Nottingham and Sheffield

Nottingham and Sheffield:  These two were not in the same trip, but in Sheffield I visited the University of Sheffield, School of Archaeology (a possible choice of grad schools).  A former colleague of mine went to Sheffield and she was visiting England and some friends in Sheffield so I spent the afternoon there with them.  Lovely city. 

I went to Nottingham twice.  I saw one of the oldest pubs in England (Ye Olde Trip to Jerusalem, established in 1189) and this pub is built into the foundation rocks of Nottingham Castle.  I also ate at said pub.  ‘Twas delicious.  We went to another pub called the Pit and the Pendulum.  Think Dungeons and Dragons.  That was a great little place too.  Of course, being geeks, we visited Forbidden Planet, which has Doctor Who stuff.  The guy I was with had bought me a Dalek keychain a couple weeks prior, and then he added a TARDIS keychain to my collection.  I liked Nottingham, and I would like to revisit it.

London and the Doctor Who Experience

London:  London was the first school trip, the second weekend we were there.  They took 150 students to London and essentially turned us loose.  We had the misfortune of visiting London in January, so whatever snow was there at one point was now slush and disgusting.  It rained, and it was cold, but that’s England so it was fantastic.  Despite the weather, we saw the Tower of London, St. Paul's Cathedral, Buckingham Palace, the British Museum, the British Library, the London Eye, Big Ben, Westminster Abbey, Hampton Court Palace, the Cenotaph, Trafalgar Square, the National Gallery, Boudicca's statue that is right next to Parliament, Millennium Bridge, a statue of Trajan, a pirate ship, Shakespeare's Globe, Tower Bridge, the famous red double decker buses, and I went to the Doctor Who Experience later in the trip.  We couldn’t pass up Harrod’s.  I bought a bag there, and the original price was over 60 GBP.  By a stroke of luck, I only paid 13 for it.  London was my favorite place.   Rome came in a very close second, but London was my favorite city.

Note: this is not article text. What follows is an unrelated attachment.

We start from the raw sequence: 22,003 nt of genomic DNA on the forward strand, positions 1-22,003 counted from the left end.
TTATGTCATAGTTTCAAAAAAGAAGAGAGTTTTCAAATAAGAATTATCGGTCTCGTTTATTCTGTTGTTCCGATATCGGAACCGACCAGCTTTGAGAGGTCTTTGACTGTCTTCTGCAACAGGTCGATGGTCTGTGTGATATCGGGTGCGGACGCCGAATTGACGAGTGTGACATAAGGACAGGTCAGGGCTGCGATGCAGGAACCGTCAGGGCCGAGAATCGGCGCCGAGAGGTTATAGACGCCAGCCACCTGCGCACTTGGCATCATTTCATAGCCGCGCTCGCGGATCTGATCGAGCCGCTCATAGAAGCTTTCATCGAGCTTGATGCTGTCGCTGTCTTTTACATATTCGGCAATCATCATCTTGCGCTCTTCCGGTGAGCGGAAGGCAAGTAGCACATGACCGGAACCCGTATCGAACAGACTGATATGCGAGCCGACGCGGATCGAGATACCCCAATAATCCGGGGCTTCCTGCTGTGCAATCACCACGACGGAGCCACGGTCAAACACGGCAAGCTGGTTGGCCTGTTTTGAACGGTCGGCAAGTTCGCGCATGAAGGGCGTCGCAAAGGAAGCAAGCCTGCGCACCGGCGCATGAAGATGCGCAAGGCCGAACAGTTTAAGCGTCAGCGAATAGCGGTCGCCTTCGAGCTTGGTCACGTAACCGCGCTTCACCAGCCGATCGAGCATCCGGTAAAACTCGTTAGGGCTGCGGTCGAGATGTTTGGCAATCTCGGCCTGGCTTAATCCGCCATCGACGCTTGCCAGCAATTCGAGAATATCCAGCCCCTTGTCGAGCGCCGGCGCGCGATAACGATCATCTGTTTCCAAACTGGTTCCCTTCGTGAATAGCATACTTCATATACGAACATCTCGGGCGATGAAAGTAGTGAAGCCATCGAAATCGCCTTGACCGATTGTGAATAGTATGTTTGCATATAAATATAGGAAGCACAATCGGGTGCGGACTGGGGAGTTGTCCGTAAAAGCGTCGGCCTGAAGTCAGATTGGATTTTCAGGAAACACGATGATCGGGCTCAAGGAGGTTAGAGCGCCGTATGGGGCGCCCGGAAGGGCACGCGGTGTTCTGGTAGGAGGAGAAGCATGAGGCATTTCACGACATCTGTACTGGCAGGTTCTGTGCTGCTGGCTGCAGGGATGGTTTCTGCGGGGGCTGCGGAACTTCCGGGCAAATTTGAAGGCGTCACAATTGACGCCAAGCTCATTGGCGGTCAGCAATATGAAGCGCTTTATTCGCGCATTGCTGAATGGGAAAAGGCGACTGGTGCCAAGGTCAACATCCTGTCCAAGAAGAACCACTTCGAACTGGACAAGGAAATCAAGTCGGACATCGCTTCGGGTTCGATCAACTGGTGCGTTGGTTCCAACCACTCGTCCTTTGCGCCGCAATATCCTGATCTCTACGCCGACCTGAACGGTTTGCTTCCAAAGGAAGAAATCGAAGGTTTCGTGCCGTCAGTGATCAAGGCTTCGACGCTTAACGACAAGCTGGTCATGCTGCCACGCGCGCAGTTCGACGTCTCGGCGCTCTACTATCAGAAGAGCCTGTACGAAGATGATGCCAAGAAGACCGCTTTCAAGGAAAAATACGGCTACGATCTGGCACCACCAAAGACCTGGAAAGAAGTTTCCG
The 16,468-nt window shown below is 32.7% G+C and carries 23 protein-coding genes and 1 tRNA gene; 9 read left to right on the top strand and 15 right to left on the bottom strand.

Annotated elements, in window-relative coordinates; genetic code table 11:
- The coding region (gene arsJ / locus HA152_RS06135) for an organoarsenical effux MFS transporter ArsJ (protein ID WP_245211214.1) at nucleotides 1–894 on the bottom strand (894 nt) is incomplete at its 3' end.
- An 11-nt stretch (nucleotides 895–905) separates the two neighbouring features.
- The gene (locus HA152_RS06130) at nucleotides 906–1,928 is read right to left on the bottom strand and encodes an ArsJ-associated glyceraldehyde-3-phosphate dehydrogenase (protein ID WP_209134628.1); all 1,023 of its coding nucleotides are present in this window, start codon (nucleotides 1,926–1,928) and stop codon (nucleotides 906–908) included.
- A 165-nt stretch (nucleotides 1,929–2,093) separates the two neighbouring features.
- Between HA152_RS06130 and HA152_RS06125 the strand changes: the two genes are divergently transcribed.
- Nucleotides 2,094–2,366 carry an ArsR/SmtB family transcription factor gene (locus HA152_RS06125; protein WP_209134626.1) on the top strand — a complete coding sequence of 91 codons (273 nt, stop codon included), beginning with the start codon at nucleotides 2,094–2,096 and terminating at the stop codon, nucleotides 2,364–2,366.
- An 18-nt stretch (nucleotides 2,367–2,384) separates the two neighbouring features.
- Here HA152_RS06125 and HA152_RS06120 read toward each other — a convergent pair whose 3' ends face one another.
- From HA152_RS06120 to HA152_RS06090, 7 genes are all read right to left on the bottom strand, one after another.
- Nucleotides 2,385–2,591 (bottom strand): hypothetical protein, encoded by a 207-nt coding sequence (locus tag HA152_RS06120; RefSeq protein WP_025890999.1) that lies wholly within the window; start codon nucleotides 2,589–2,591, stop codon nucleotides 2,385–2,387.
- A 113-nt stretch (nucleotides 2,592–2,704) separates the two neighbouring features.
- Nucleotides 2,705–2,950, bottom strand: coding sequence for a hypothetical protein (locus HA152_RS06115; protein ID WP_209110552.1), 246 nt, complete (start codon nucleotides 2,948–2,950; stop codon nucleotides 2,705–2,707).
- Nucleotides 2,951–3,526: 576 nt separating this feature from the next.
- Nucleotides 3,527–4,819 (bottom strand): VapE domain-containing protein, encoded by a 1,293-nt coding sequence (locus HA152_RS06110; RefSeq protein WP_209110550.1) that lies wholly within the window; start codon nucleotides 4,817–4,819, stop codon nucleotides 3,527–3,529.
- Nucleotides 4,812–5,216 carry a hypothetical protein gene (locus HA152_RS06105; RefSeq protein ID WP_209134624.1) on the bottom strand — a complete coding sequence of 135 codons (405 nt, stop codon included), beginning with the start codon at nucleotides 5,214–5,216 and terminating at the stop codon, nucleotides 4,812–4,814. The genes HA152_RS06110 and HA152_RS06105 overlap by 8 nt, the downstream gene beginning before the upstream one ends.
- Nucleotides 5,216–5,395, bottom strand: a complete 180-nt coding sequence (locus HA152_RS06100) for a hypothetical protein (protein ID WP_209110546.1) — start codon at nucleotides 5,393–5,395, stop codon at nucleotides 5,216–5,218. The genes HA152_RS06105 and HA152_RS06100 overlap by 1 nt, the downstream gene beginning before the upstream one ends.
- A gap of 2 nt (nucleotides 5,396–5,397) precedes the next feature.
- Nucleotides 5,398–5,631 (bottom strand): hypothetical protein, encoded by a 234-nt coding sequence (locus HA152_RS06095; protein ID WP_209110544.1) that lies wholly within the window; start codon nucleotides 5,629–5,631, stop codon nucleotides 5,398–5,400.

The Doctor Who Experience:  Whoo hoo!! It was an awesome day!  We took a 6am train to London and got to the exhibition hall and wandered around for a bit.  The walk-through was fantastic, I actually got to fly the TARDIS (a replica, of course, but it doesn’t matter).  We had a great time.  We met Steven Moffat, the writer of the new series.  I got to play with a life-size Dalek, and I actually elbowed children out of the way to do it.  I love the Daleks.  Honestly, I work quite well with children.  We got our pictures taken with the Daleks, the Cybermen, and we took pictures of everything.  It was absolutely marvelous, and I’m hoping we get to go back in August. 

Wednesday, May 25, 2011